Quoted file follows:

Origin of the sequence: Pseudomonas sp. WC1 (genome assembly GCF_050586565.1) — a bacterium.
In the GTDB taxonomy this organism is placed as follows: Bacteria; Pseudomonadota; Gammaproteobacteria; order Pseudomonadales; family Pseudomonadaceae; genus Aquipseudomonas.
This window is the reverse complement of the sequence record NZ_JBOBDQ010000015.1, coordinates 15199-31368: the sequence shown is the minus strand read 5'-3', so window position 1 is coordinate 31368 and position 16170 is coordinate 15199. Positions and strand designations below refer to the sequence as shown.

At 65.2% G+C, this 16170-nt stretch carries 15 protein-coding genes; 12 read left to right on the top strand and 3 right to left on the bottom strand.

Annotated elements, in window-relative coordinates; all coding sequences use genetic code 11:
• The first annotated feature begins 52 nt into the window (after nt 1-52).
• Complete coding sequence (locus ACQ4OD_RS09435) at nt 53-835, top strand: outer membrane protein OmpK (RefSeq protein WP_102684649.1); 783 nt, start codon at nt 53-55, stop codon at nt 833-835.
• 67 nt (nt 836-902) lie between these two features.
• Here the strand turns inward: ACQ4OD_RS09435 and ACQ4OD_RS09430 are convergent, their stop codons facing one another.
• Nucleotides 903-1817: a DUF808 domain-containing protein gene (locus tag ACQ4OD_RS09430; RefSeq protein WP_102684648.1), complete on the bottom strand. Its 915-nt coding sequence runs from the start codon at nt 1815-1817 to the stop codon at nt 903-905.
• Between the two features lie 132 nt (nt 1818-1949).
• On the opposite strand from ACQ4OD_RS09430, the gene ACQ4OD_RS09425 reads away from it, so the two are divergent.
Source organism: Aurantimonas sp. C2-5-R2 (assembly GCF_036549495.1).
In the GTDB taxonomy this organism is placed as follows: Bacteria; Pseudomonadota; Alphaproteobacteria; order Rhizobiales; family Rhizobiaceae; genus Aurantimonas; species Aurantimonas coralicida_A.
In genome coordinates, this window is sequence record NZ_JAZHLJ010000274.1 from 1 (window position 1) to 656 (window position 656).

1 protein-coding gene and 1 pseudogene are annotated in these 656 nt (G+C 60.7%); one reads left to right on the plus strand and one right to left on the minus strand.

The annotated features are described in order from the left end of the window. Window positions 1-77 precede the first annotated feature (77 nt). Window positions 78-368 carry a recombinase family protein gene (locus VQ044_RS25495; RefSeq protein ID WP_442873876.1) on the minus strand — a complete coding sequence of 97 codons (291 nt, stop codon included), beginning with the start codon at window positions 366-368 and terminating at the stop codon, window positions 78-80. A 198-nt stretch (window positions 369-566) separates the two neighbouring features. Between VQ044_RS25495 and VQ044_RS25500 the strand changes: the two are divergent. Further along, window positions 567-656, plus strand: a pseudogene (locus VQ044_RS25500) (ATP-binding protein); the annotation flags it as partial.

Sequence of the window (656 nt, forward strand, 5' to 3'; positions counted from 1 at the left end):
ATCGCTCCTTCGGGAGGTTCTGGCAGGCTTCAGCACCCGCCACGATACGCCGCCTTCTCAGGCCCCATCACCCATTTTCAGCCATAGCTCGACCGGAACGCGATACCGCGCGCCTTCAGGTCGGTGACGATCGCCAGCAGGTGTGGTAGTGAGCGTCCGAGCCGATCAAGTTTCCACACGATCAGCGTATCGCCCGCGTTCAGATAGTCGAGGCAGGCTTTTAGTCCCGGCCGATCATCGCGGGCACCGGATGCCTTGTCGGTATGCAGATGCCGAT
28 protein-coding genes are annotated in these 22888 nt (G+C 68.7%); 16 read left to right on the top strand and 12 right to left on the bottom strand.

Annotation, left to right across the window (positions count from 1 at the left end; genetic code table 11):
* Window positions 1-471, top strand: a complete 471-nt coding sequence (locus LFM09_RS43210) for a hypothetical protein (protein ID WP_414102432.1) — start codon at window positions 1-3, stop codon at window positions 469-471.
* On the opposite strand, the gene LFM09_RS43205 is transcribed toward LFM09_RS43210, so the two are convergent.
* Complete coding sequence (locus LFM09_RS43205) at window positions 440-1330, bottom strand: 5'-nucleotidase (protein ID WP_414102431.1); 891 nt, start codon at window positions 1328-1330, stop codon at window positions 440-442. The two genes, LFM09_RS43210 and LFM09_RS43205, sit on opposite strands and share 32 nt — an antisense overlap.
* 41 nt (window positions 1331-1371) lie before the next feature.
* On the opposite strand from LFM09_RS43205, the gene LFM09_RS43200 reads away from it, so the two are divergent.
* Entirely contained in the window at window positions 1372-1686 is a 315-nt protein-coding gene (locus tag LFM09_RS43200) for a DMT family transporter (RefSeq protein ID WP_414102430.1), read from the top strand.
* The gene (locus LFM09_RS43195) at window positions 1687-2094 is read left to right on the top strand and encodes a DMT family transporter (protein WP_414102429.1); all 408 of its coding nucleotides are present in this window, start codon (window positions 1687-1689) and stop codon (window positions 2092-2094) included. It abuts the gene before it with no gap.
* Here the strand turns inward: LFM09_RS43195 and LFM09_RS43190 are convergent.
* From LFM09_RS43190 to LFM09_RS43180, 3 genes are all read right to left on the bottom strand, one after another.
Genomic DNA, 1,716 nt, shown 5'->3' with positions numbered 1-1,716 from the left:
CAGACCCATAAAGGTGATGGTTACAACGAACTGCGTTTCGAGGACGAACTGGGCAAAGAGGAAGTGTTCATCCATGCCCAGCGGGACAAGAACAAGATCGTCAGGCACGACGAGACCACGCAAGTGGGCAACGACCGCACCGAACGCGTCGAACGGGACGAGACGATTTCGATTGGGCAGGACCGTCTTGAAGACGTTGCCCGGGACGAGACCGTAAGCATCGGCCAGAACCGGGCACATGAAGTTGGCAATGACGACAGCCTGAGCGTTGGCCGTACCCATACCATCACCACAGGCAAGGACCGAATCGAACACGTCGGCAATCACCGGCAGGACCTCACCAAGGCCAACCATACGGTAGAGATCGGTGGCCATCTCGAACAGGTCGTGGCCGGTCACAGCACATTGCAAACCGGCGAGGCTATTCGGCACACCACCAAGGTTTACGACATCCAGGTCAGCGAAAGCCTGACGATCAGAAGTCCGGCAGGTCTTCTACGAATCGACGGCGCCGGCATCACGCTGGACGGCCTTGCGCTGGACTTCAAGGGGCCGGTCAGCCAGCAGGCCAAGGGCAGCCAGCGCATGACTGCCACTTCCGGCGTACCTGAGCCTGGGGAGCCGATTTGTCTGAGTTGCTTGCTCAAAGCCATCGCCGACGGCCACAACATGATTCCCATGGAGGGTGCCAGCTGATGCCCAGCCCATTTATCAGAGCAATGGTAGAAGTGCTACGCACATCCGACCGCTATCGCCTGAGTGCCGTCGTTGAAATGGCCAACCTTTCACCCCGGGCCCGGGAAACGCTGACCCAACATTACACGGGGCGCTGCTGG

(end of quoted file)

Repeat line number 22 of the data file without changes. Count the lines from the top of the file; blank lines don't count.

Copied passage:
* Window positions 1-471, top strand: a complete 471-nt coding sequence (locus LFM09_RS43210) for a hypothetical protein (protein ID WP_414102432.1) — start codon at window positions 1-3, stop codon at window positions 469-471.